Overall, CUNA encouraged the CFPB to coordinate with credit unions on any regulatory issues regarding prepaid cards to minimize compliance burdens. The CFPB should also work with the National Credit Union Administration (NCUA) and other regulators as it develops prepaid card regulations. Any future prepaid card rulemaking should be preceded by a Small Business Regulatory Enforcement Fairness Act (SBREFA) panel, CUNA said.
For the full CUNA comment letter, use the resource link.
WASHINGTON (7/26/12)--The 2012 International Year of Cooperatives, as much as it is an opportunity to raise general awareness, has been an opportunity to encourage greater interaction between different types of cooperative sectors, including credit unions, said Mark Wolff, senior vice president of communications with the Credit Union National Association (CUNA) during an IYC webinar.
The webinar, "Add value through the International Year of Cooperatives," was organized by the National Cooperative Business Association (NCBA) for its membership. Other participants included NCBA IYC Program Manager Eric DeLuca; Brian Donovan, general administrator, University of Texas Inter-Cooperative Council Inc.; Emily Lippold Cheney, executive director, North American Students of Cooperation; and Brian Van Slyke, founder of the Toolbox for Education and Social Action.
CUNA's Wolff pointed to credit union and credit union league participation in a number of IYC events and actions, including Cabot Creamery Cooperative's recently concluded community bicycle tour up the East Coast and the "co-cycle" co-op bike tour organized by students of Hampshire College, which enlisted organizational support from UMass Five FCU in Amherst, Mass.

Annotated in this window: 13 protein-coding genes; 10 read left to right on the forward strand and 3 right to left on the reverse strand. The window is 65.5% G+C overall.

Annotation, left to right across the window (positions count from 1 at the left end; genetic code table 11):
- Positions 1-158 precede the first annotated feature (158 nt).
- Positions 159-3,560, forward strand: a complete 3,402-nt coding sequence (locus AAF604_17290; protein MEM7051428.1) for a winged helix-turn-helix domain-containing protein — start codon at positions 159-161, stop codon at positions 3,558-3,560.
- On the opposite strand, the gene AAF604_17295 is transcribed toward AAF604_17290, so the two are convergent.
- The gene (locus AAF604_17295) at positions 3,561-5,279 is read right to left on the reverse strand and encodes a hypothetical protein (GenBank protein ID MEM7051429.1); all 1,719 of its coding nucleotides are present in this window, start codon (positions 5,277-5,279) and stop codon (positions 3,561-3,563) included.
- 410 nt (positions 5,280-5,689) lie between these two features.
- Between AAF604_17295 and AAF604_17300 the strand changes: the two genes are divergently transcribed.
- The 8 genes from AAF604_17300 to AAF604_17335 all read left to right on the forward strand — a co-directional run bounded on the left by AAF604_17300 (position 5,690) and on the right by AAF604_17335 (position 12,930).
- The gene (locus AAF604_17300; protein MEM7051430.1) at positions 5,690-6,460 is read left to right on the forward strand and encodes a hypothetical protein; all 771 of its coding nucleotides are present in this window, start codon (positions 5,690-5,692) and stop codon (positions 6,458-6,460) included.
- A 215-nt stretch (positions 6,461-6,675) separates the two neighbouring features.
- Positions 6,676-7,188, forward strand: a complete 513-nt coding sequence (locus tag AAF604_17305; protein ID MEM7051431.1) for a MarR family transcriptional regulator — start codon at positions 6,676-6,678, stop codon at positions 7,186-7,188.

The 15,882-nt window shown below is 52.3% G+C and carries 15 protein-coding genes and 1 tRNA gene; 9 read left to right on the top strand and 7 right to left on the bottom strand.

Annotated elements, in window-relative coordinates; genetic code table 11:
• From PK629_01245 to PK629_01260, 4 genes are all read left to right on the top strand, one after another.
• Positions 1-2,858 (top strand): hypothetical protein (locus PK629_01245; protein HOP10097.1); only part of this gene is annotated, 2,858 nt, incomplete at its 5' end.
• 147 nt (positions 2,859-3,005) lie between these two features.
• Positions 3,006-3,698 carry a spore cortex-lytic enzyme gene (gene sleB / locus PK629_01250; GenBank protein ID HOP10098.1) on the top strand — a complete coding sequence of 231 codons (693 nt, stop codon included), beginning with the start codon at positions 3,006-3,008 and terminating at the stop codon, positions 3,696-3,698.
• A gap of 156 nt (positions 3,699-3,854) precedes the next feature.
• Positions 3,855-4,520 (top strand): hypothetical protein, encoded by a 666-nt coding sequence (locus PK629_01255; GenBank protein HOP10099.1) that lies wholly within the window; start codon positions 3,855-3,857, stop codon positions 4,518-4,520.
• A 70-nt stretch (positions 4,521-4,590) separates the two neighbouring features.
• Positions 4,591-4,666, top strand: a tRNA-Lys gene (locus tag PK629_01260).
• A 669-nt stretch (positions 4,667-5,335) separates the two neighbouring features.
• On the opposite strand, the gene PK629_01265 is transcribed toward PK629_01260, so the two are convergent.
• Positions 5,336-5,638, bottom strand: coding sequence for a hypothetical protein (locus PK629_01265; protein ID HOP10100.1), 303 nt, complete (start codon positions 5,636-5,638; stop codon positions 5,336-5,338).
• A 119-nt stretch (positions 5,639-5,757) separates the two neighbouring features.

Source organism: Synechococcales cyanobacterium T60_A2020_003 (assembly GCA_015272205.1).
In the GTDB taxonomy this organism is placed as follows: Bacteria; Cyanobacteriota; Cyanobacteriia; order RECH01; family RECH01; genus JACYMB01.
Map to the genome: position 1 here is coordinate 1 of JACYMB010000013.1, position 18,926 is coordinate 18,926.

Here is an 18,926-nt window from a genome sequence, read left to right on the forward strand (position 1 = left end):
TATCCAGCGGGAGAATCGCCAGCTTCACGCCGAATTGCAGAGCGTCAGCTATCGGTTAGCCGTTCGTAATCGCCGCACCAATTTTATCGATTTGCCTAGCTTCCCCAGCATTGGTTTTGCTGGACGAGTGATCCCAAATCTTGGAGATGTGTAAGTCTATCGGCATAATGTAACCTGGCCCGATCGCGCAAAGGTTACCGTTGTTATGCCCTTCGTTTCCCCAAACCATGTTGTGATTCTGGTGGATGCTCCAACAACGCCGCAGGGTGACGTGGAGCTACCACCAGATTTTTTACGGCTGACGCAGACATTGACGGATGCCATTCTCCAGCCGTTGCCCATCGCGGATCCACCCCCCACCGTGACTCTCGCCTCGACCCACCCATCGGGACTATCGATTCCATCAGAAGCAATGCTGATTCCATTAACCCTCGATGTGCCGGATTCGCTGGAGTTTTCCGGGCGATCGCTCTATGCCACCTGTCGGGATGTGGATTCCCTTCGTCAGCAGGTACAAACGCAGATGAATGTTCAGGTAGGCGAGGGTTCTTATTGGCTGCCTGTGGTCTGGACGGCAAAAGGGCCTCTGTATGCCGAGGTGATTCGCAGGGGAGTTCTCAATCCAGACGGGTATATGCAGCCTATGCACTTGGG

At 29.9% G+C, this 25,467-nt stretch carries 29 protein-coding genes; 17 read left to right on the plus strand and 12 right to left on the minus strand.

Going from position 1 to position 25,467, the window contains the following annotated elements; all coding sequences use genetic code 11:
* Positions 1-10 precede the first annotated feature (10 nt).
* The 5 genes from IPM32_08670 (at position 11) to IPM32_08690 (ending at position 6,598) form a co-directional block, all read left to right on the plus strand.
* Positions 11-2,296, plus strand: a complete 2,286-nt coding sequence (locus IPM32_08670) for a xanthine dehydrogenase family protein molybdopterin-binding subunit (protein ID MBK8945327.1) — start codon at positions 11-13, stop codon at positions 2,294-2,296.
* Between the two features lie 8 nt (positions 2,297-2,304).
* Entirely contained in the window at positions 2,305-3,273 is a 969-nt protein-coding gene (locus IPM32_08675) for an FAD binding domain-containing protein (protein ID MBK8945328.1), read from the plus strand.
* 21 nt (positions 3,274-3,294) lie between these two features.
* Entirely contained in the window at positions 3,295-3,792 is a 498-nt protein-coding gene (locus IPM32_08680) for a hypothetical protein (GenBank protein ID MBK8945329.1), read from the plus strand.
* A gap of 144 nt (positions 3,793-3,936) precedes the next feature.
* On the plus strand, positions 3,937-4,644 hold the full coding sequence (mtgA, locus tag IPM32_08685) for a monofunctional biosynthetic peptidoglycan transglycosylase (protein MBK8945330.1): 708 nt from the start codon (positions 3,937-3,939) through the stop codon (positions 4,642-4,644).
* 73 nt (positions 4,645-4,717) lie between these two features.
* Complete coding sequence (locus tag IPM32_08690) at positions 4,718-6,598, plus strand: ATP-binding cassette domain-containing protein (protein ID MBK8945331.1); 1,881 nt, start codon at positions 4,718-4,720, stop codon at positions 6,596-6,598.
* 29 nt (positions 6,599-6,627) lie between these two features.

He also noted that CUNA has coordinated with state credit union leagues and used communications channels such as CUNA's daily online news service, News Now, social media, and video messages to steer credit unions to IYC resources, like the communications tools on the usa2012.coop web site.
CUNA President/CEO Bill Cheney and World Council of Credit Unions President/CEO Brian Branch also have used video messaging to urge participation in the stories.coop initiative, a site created by the International Cooperative Alliance that is highlighting a co-op story each day during the international year; it has already spotlighted a number of credit unions.
As another resource for credit unions, Wolff said CUNA's Cooperative Alliances Committee is developing a white paper with suggestions and examples of how credit unions and other co-ops can interact more closely, whether through business opportunities or advocacy efforts.
The NCBA, the National Cooperative Grocers Association, and the National Rural Electric Cooperative Association, for example, are members of a pro-small business coalition that supports legislation to raise the statutory cap on credit union member business loans.
"One of the benefits of IYC we saw early on was that it's a great opportunity to raise awareness generally, yes, but also to raise cross-sector co-op awareness," Wolff said. "Using IYC as a means to help co-ops learn about and do more with one another may be the 'low hanging fruit.' But it's good fruit nonetheless and very much worth going after." He said CUNA and state leagues can be resources for co-ops looking to become more engaged with credit unions.
NCBA's DeLuca also urged co-ops during the webinar Tuesday to "tell your story," saying it is the central building block of advocacy and awareness efforts. He too noted the usa2012.coop web site has a number of useful tools and resources in that regard.